We were following the career of Tony DiSalvo, who was one of the three chefs who participated in the 2008 Chef's Holiday in Yosemite.
At the time, DiSalvo was Executive Chef at Jack's in La Jolla, which had achieved a high standard of success by 2007 with great reviews. The restaurant became very popular with the in-crowd. Unfortunately, the Great Recession of 2008-09, plus other issues, had a severe impact on high end eateries such as Jacks.
After a four-year run, Jack's La Jolla Restaurant closed its doors July 2009, allegedly due to tax liens and other financial issues. We knew they were having problems when they were offering 2:1 dinner coupons in the local community newspaper. Unlike the bistros in the Bay Area, Jack's was one of those high-style places with a staff of 120 and tremendous overhead.
We just learned that DiSalvo has found a new home as Executive Chef at Whist at the Viceroy in Santa Monica. This piece appeared in the Los Angeles Times food blog section:
The scoop: Former Jean Georges chef now at Whist September 23, 2009 | 4:15 pm Tony DiSalvo, who formerly helmed the kitchen at New York's Michelin three-starred Jean Georges, has found a new home at Whist at the Viceroy. This is the latest big notch in DiSalvo's belt: He was a chef at the James Beard Award winning Gramercy Tavern during the era of Tom Colicchio's co-ownership, and he worked above a young Wylie Dufresne while at Jean Georges, which is located in the Trump International Hotel and Tower. After four years there, DiSalvo moved to San Diego to open the now shuttered Jack's La Jolla. Now, he's headed north to fill the boots of Warren Schwartz at Whist, who's left to open Westside Tavern. Whist is one of the restaurants participating in dineLA's fall Restaurant Week, so DiSalvo's appointment as executive chef comes just in time for foodies to take a test drive with him. DineLA's a sweet deal at Whist, with lunch at $22 and dinner at $34. Hopefully, DiSalvo can wrack [sic] up some points, as Schwartz did during his tenure at the restaurant.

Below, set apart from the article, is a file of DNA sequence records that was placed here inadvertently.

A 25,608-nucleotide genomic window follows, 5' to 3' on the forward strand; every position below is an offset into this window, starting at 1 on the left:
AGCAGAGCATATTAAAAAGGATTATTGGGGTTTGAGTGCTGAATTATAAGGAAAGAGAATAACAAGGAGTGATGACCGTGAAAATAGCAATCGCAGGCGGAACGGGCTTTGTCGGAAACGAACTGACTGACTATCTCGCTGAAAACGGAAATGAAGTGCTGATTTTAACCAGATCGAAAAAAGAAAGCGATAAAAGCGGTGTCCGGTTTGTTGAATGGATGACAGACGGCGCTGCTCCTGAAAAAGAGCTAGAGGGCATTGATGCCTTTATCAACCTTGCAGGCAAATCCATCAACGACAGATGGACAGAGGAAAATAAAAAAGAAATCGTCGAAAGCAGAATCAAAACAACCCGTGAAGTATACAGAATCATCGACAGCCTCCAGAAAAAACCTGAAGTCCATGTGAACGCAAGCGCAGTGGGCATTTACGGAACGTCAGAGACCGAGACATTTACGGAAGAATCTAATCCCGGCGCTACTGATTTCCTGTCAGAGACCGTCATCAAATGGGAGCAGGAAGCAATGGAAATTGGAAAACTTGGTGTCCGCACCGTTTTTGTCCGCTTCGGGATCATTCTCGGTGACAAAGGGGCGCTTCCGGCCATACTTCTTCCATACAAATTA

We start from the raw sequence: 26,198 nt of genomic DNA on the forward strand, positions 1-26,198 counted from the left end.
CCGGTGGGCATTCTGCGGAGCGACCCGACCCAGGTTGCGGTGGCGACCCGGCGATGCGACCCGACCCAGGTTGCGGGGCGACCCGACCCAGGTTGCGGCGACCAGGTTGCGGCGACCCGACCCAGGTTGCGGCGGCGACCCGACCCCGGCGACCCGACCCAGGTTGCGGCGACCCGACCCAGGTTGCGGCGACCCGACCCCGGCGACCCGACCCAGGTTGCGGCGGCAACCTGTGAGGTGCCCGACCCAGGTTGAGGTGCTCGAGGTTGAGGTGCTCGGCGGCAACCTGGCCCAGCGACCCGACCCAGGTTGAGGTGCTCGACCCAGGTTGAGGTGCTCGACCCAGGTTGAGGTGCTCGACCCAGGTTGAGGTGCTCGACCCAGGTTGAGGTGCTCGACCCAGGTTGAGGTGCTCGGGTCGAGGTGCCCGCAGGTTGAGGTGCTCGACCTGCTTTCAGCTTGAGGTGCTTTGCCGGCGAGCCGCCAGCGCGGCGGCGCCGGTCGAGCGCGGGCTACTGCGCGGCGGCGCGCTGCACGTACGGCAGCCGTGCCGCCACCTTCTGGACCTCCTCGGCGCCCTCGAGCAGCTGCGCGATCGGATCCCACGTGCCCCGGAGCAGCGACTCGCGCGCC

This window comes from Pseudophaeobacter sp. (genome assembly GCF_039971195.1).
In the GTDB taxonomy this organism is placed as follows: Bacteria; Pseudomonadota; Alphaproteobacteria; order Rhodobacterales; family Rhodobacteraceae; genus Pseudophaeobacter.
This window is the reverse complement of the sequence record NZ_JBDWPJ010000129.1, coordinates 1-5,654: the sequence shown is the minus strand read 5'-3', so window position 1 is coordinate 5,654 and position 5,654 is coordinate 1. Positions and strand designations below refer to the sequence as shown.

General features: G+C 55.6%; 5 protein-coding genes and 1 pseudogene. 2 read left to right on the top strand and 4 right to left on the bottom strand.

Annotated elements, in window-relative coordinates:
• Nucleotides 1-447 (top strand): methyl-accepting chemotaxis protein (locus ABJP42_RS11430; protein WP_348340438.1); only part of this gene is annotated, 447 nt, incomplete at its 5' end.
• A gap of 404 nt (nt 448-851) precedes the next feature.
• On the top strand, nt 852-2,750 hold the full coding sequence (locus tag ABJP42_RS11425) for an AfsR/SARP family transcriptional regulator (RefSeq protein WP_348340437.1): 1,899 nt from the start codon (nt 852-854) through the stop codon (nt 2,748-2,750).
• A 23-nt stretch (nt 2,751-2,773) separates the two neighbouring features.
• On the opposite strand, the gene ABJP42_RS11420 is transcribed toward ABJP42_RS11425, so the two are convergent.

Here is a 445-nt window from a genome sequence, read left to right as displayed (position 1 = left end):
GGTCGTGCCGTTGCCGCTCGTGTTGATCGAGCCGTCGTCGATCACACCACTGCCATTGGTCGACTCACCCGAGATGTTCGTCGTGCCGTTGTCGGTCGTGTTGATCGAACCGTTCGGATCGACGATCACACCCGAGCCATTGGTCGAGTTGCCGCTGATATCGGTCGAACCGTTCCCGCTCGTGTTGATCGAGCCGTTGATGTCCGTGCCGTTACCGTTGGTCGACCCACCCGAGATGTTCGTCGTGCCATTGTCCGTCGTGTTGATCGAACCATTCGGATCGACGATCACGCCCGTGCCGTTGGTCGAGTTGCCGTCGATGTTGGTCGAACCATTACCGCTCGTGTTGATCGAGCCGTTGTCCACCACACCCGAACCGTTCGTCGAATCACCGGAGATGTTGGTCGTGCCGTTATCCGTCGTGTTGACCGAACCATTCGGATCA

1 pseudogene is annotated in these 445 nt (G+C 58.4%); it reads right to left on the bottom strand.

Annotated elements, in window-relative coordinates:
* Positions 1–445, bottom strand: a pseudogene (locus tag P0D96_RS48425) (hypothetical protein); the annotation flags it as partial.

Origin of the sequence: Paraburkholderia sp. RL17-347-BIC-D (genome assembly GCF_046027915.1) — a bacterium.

The other two chefs, both based in the Bay Area, are also pursuing other opportunities, apparently of their own choosing.
Nate Appleman was Executive Chef at A16 and SPQR restaurants in San Francisco. A16 specializes in rustic Italian cooking from Naples and adjacent Campania, Italy, traversed by the A16 Autostrada. SPQR, is a casual osteria featuring recipes dating from Roman times. Appleman left A16 and SPQR July 2009 (see link)
The other Bay Area participant was Ms. Jesse Cool of Flea Street Café, Menlo Park, who is a leading proponent of the slow food movement. In addition to her duties at Flea Street, she is now consulting on creating a cuisine consisting of locally grown healthy food at Stanford Hospital (see link).